Get Your FHA Mortgage Before Costs Go Up
The Federal Housing Administration (FHA) , facing a $16.3 billion deficit, will increase mortgage fees next year. FHA, the primary source of funding for first-time home buyers and those with modest incomes, said it would raise the premiums it charges on loans it guarantees by 10 basis points, adding, on average, about $13 per month to a borrower’s cost.
The FHA’s role in the mortgage market has expanded rapidly since the U.S. housing bubble burst. It now insures about 1.2 million mortgages, supporting about 15 percent of all U.S. home loans, up from 5 percent in 2006. It is often the preferred loan choice among first time homebuyers as it gives them a lower down payment option compared to conventional financing through Fannie Mae or Freddie Mac.
This round of fee increases could just be the first step in higher costs for FHA insured mortgages, so it might be the right time to take advantage of the lower rates and fees that are in place now before they go up.
What Happened to Rates Last Week:
Mortgage backed securities (MBS) lost -27 basis points from last Friday to the prior Friday which caused 30 year fixed mortgage rates to move slightly higher. We had our highest mortgage rates on Thursday and our lowest rates on Tuesday morning.
It was a holiday-shortened week with the bond market closed in observance of Veteran’s day. MBS traded in a fairly narrow range for most of the week. Pricing was supported by a very strong 50 day moving average and capped by our 10 day moving average.
We had some very mild inflationary news as measured by both the Consumer Price Index and the Producer Price Index. They were both very tame on a month-over-month basis. Retail Sales were a tad lighter than expected and some regional manufacturing news was much weaker than expected. But the driving force for mortgage rates was the market’s concern over the fiscal cliff. Essentially, as the market interprets the statements of our political leaders – the markets will determine if these statements are positive or negative towards a compromise that will actually work and will not only stave off the fiscal cliff but also is an actual solution (as opposed to just window dressing and kicking the can down the road).
If traders think that actual progress is being made in the negotiations, then bonds will sell off (pushing up rates). If traders think that the negotiations are going poorly then bonds will rally (lowering rates).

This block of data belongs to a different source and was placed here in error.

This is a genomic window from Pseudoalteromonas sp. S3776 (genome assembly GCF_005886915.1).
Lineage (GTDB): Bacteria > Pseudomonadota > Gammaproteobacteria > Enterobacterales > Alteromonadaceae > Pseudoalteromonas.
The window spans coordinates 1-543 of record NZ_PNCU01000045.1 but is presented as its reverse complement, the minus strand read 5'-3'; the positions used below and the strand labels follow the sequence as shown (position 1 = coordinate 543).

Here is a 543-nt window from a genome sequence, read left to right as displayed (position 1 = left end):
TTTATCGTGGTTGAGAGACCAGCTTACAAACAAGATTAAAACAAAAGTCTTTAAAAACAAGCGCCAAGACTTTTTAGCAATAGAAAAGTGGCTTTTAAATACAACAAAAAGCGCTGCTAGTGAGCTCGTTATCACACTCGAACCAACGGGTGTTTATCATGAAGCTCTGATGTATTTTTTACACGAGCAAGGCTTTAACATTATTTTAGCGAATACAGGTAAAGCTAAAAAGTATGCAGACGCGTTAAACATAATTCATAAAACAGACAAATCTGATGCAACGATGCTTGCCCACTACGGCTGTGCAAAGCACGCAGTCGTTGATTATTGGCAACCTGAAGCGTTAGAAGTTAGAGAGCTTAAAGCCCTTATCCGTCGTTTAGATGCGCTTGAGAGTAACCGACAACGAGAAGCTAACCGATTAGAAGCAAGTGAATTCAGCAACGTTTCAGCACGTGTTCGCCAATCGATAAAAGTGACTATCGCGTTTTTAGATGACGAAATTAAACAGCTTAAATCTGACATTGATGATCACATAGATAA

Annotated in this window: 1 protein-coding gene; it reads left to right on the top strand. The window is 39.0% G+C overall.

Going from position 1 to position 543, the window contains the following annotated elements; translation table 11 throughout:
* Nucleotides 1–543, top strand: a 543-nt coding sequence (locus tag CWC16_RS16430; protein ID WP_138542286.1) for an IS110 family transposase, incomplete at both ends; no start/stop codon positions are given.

What to Watch Out For This Week:
The following are the major economic reports that will hit the market this week. They each have the ability to affect the pricing of Mortgage Backed Securities and therefore, interest rates for Government and Conventional mortgages. I will be watching these reports closely for you and let you know if there are any big surprises:
|Date||ET||Economic Release||Actual||Market Expects||Prior|
|19-Nov||10:00 AM||Existing Home Sales||4.79M||4.70M||4.75M|
|19-Nov||10:00 AM||NAHB Housing Market Index||46||42||41|
|20-Nov||8:30 AM||Housing Starts||–||845K||872K|
|20-Nov||8:30 AM||Building Permits||–||870K||894K|
|21-Nov||7:00 AM||MBA Mortgage Index||–||NA||12.60%|
|21-Nov||8:30 AM||Initial Claims||–||433K||439K|
|21-Nov||8:30 AM||Continuing Claims||–||3400K||3334K|
|21-Nov||9:55 AM||Michigan Sentiment – Final||–||84.5||84.9|
|21-Nov||10:00 AM||Leading Indicators||–||0.20%||0.60%|
|21-Nov||10:30 AM||Crude Inventories||–||NA||1.089M|
I will be watching these reports closely for you and let you know if there are any big surprises:
It is virtually impossible for you to keep track of what is going on with the economy and other events that can impact the housing and mortgage markets. Just leave it to me, I monitor the live trading of Mortgage Backed Securities which are the only thing government and conventional mortgage rates are based upon.